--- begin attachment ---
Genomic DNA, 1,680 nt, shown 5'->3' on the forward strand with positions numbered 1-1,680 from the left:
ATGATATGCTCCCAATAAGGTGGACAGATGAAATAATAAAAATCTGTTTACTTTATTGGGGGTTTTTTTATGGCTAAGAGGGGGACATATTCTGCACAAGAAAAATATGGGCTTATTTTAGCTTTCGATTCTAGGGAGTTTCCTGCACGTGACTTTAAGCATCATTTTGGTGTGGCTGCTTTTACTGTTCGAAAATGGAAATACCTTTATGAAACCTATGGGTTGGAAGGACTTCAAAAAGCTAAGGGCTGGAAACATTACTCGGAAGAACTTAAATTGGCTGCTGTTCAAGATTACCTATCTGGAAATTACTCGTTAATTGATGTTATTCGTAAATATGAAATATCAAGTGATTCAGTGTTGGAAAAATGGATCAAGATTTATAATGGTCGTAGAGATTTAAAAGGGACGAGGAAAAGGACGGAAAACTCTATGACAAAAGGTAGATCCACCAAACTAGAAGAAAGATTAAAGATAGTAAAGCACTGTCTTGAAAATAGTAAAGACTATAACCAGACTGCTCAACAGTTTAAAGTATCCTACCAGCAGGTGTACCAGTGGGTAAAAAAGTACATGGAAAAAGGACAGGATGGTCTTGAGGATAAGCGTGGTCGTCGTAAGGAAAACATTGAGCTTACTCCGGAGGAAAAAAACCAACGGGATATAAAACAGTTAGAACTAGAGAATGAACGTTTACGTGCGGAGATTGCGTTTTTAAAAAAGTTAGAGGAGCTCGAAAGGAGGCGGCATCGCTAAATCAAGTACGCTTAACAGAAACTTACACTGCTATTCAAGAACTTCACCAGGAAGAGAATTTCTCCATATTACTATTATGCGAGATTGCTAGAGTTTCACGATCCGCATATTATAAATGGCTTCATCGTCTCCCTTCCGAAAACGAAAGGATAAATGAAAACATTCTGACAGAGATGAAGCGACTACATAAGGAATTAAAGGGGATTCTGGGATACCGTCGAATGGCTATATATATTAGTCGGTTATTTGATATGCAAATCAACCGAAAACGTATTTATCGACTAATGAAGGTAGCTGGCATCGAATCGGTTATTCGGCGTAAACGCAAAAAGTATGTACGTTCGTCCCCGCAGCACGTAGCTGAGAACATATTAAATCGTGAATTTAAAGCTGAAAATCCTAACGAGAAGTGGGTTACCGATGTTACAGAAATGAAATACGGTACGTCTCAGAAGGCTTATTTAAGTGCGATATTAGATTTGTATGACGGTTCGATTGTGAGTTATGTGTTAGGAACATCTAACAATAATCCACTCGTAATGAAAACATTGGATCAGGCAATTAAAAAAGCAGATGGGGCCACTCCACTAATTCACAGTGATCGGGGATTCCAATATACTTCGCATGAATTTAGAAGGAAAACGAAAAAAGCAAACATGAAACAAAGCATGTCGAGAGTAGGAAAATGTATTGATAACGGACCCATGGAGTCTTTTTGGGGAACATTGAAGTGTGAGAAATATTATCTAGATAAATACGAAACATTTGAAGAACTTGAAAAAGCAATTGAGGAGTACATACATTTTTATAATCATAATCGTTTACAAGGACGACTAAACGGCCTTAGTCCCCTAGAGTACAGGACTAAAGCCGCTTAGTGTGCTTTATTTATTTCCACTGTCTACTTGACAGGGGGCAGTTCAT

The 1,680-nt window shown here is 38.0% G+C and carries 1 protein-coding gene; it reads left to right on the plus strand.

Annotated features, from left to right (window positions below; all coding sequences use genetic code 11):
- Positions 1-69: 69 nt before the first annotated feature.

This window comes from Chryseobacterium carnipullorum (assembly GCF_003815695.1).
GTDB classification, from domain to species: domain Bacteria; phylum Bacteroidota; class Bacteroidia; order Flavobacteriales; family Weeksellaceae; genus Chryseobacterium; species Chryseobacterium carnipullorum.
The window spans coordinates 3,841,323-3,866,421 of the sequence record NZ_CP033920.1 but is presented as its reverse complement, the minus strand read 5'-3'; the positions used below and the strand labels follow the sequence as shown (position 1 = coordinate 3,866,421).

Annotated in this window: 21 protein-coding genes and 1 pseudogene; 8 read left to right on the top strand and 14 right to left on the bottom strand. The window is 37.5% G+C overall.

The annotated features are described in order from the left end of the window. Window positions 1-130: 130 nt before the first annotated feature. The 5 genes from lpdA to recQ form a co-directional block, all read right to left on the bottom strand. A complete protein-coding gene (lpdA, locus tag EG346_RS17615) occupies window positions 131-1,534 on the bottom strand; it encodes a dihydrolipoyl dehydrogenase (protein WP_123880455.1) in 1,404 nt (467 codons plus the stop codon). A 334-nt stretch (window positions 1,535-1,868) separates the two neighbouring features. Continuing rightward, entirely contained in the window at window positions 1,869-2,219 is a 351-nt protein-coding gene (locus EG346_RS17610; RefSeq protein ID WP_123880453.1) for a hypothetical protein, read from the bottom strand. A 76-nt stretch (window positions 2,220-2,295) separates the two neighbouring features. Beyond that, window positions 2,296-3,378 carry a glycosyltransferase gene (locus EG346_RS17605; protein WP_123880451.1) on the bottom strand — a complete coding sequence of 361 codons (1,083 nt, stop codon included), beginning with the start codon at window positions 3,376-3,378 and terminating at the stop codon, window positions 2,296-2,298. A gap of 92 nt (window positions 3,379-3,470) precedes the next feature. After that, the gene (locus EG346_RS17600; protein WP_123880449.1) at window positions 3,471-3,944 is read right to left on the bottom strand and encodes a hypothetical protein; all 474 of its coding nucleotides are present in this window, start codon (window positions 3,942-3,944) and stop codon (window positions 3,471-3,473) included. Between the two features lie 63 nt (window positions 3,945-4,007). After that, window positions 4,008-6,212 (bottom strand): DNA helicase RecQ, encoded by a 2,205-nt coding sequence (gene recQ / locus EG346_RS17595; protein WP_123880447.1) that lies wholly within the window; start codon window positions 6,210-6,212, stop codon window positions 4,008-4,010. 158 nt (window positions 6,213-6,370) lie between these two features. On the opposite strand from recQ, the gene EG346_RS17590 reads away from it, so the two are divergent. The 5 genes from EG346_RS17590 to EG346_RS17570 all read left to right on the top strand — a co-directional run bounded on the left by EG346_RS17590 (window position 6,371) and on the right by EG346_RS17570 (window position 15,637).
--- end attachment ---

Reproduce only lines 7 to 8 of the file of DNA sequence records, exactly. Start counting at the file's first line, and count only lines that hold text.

GTDB classification, from domain to species: domain Bacteria; phylum Bacteroidota; class Bacteroidia; order Flavobacteriales; family Weeksellaceae; genus Chryseobacterium; species Chryseobacterium carnipullorum.
The window spans coordinates 3,841,323-3,866,421 of the sequence record NZ_CP033920.1 but is presented as its reverse complement, the minus strand read 5'-3'; the positions used below and the strand labels follow the sequence as shown (position 1 = coordinate 3,866,421).